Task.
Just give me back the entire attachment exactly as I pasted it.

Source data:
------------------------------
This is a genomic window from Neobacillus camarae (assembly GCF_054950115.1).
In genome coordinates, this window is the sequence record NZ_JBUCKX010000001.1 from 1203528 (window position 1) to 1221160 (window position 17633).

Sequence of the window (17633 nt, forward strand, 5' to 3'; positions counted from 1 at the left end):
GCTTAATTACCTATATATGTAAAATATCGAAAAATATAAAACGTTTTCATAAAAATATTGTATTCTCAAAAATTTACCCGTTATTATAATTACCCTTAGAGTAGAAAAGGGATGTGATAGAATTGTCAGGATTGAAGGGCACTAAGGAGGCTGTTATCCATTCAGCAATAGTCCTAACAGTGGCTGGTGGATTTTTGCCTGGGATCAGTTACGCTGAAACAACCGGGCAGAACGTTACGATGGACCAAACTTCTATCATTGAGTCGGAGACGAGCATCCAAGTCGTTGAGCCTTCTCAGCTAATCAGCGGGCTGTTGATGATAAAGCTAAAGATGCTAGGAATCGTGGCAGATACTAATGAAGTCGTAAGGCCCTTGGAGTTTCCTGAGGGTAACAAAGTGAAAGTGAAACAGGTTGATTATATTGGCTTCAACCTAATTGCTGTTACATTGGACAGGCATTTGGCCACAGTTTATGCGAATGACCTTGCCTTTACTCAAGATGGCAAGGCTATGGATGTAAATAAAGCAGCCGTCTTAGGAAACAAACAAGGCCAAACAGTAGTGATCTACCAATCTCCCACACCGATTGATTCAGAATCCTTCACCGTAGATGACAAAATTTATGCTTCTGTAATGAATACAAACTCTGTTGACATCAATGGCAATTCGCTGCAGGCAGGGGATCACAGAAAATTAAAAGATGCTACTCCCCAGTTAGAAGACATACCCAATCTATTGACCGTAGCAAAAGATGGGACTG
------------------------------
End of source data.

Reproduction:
This is a genomic window from Neobacillus camarae (assembly GCF_054950115.1).
In genome coordinates, this window is the sequence record NZ_JBUCKX010000001.1 from 1203528 (window position 1) to 1221160 (window position 17633).

Sequence of the window (17633 nt, forward strand, 5' to 3'; positions counted from 1 at the left end):
GCTTAATTACCTATATATGTAAAATATCGAAAAATATAAAACGTTTTCATAAAAATATTGTATTCTCAAAAATTTACCCGTTATTATAATTACCCTTAGAGTAGAAAAGGGATGTGATAGAATTGTCAGGATTGAAGGGCACTAAGGAGGCTGTTATCCATTCAGCAATAGTCCTAACAGTGGCTGGTGGATTTTTGCCTGGGATCAGTTACGCTGAAACAACCGGGCAGAACGTTACGATGGACCAAACTTCTATCATTGAGTCGGAGACGAGCATCCAAGTCGTTGAGCCTTCTCAGCTAATCAGCGGGCTGTTGATGATAAAGCTAAAGATGCTAGGAATCGTGGCAGATACTAATGAAGTCGTAAGGCCCTTGGAGTTTCCTGAGGGTAACAAAGTGAAAGTGAAACAGGTTGATTATATTGGCTTCAACCTAATTGCTGTTACATTGGACAGGCATTTGGCCACAGTTTATGCGAATGACCTTGCCTTTACTCAAGATGGCAAGGCTATGGATGTAAATAAAGCAGCCGTCTTAGGAAACAAACAAGGCCAAACAGTAGTGATCTACCAATCTCCCACACCGATTGATTCAGAATCCTTCACCGTAGATGACAAAATTTATGCTTCTGTAATGAATACAAACTCTGTTGACATCAATGGCAATTCGCTGCAGGCAGGGGATCACAGAAAATTAAAAGATGCTACTCCCCAGTTAGAAGACATACCCAATCTATTGACCGTAGCAAAAGATGGGACTG